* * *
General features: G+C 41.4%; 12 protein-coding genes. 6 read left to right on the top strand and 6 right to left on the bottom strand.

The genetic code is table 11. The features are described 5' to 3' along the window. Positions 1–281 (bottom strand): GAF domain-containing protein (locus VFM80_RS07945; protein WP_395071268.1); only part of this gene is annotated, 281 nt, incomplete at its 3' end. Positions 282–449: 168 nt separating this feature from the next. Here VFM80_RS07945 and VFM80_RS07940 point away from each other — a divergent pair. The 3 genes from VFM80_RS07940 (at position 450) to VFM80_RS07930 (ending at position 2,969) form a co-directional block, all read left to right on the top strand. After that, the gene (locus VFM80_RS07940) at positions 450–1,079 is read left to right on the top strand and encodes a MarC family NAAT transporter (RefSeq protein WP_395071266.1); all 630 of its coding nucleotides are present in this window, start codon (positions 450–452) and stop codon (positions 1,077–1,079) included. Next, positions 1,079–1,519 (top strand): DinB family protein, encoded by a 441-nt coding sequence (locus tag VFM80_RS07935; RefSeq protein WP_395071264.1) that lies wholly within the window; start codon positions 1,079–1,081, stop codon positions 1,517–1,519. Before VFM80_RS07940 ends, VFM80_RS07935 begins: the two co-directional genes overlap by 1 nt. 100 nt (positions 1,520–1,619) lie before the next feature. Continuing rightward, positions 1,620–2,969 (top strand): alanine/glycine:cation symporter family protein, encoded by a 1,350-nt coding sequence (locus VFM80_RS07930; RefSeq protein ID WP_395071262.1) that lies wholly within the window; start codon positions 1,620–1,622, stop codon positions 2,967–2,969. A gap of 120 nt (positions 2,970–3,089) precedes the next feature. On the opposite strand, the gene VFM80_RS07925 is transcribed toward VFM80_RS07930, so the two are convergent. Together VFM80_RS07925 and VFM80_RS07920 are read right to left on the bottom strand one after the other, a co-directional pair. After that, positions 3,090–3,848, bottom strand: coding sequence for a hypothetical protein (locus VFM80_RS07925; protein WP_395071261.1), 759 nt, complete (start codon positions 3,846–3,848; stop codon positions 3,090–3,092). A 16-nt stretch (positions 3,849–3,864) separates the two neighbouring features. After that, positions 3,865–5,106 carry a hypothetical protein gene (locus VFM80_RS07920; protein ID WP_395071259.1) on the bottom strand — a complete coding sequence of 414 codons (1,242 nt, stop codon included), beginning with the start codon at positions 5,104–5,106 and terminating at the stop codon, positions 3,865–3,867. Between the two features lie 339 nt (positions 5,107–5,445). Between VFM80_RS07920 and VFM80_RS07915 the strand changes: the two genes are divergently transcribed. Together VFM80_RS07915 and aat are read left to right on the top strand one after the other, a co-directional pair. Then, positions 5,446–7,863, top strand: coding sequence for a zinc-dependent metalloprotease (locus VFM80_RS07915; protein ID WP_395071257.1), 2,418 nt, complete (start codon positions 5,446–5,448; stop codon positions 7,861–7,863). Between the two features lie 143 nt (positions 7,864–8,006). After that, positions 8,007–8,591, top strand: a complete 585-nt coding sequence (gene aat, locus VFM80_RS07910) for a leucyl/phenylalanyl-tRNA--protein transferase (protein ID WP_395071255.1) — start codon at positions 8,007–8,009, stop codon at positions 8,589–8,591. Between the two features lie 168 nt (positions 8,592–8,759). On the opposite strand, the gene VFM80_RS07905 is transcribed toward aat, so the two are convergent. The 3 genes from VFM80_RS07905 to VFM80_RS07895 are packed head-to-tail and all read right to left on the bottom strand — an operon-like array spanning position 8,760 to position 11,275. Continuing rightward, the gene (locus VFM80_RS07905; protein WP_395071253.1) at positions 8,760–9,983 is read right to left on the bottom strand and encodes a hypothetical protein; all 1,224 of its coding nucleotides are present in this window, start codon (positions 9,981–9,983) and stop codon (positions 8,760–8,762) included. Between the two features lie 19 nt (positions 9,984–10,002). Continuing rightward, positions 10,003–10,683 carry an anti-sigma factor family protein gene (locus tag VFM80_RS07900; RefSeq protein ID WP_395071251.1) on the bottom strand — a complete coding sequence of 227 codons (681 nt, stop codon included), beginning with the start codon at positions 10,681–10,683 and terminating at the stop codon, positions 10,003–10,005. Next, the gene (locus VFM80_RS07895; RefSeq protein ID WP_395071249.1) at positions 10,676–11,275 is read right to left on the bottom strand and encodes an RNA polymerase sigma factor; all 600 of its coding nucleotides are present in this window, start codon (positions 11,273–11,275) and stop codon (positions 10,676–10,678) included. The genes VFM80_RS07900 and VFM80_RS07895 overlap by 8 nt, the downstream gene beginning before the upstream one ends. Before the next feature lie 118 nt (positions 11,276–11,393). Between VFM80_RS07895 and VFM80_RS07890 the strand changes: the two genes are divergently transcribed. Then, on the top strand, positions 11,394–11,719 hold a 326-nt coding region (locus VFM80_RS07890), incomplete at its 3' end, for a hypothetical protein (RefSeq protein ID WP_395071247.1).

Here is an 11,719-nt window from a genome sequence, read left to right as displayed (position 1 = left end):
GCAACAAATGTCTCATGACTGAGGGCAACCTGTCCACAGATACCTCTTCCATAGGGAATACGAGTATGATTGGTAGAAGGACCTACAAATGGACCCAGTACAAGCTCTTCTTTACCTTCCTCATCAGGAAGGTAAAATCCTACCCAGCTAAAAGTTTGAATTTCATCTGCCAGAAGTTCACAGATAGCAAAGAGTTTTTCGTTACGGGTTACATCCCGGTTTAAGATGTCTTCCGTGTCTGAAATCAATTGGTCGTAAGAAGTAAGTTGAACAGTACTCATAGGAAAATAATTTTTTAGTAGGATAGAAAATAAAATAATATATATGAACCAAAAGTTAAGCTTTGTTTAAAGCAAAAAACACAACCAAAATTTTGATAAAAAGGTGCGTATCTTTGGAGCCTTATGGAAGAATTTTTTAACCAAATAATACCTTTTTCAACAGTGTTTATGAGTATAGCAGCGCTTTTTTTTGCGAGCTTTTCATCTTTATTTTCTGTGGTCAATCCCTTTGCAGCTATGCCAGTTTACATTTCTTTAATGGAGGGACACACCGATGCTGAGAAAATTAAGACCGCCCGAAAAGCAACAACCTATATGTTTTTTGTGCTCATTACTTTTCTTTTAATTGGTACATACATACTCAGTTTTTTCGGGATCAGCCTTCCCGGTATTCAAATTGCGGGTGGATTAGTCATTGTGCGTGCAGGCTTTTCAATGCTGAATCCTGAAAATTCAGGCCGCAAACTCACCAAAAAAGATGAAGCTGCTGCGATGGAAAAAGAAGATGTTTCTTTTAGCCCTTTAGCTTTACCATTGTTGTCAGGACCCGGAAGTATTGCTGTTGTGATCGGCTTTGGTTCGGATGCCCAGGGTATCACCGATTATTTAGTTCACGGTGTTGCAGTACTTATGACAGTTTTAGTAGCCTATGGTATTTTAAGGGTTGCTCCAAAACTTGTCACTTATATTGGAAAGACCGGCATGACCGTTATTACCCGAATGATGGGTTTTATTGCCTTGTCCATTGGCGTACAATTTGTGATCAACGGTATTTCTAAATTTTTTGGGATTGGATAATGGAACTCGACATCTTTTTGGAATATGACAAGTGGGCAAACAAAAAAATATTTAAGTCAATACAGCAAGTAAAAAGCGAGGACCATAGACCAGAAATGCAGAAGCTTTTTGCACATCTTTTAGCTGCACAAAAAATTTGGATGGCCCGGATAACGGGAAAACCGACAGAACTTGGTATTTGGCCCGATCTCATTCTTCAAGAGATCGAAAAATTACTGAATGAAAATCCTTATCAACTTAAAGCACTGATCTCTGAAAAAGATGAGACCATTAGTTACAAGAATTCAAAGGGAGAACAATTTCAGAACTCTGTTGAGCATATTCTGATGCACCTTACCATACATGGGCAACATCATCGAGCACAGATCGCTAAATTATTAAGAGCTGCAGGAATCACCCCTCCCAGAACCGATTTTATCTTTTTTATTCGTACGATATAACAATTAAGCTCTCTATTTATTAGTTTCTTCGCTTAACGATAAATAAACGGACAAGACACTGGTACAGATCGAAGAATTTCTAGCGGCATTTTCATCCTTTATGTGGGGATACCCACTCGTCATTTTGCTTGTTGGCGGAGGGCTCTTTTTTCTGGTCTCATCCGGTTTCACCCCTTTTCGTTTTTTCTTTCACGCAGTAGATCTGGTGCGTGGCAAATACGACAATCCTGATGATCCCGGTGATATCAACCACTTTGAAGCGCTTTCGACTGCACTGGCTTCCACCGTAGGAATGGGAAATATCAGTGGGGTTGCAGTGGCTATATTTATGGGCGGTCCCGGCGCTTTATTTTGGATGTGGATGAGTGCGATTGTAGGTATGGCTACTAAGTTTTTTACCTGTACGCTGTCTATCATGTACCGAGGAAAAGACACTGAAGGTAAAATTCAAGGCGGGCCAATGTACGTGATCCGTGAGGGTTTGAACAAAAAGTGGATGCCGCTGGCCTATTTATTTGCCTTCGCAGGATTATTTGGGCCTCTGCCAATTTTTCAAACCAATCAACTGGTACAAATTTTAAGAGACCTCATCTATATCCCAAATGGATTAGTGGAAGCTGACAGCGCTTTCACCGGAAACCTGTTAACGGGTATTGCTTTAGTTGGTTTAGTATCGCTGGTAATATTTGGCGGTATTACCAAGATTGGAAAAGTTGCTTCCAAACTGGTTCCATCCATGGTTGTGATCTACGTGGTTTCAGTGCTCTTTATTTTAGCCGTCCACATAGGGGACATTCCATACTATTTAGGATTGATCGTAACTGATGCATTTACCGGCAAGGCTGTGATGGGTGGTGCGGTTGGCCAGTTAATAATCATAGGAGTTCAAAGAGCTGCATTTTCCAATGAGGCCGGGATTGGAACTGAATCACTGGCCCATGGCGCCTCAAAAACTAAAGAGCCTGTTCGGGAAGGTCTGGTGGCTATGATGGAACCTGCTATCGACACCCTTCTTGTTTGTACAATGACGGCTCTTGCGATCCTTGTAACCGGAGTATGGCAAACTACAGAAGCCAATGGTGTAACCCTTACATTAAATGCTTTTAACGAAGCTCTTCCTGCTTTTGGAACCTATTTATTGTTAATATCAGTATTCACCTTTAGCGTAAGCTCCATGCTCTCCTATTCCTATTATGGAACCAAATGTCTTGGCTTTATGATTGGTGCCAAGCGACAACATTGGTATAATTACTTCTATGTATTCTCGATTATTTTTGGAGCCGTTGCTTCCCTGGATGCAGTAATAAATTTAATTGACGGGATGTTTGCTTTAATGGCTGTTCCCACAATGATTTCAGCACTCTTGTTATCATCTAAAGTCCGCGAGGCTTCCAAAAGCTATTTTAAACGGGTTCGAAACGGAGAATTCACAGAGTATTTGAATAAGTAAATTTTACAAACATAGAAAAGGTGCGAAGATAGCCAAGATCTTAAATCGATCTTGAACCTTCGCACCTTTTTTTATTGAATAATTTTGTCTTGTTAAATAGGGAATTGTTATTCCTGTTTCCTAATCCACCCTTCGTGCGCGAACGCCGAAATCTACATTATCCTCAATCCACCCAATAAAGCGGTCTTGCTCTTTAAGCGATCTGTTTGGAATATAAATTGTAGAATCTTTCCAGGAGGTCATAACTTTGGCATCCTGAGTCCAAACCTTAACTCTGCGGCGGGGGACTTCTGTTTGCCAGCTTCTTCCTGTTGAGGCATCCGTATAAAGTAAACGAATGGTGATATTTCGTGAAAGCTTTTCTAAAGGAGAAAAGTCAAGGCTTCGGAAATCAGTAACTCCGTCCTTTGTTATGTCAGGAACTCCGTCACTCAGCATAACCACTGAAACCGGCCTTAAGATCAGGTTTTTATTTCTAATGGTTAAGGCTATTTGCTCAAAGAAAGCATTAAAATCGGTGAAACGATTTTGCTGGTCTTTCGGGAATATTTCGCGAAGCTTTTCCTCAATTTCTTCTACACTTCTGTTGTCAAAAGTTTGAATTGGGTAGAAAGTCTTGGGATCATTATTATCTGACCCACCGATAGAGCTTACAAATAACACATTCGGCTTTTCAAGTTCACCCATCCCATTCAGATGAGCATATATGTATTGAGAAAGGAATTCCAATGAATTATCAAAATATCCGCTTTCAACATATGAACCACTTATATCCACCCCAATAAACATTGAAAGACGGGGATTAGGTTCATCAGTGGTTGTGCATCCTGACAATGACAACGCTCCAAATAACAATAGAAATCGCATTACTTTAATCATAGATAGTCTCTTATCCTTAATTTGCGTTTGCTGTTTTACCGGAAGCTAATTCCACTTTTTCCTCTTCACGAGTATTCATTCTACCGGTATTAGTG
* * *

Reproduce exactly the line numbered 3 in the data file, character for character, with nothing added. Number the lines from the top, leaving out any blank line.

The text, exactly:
Here is an 11,719-nt window from a genome sequence, read left to right as displayed (position 1 = left end):